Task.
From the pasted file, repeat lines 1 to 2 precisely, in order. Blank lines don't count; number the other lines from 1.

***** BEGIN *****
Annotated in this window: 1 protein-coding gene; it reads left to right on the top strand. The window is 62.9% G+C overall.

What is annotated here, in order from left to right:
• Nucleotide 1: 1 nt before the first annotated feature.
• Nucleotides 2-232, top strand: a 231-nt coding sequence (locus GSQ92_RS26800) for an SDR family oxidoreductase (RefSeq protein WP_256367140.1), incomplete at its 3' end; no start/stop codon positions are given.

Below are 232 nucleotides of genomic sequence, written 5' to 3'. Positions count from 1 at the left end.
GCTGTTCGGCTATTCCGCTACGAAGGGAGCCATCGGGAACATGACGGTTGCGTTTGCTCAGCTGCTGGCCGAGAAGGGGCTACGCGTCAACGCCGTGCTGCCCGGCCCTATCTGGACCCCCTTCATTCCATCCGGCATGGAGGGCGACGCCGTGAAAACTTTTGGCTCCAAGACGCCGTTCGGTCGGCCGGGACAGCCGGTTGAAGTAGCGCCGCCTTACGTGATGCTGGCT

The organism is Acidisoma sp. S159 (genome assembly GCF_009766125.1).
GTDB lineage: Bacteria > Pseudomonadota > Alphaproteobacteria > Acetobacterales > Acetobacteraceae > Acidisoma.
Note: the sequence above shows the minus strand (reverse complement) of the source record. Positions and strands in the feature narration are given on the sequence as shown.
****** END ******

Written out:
Annotated in this window: 1 protein-coding gene; it reads left to right on the top strand. The window is 62.9% G+C overall.

What is annotated here, in order from left to right: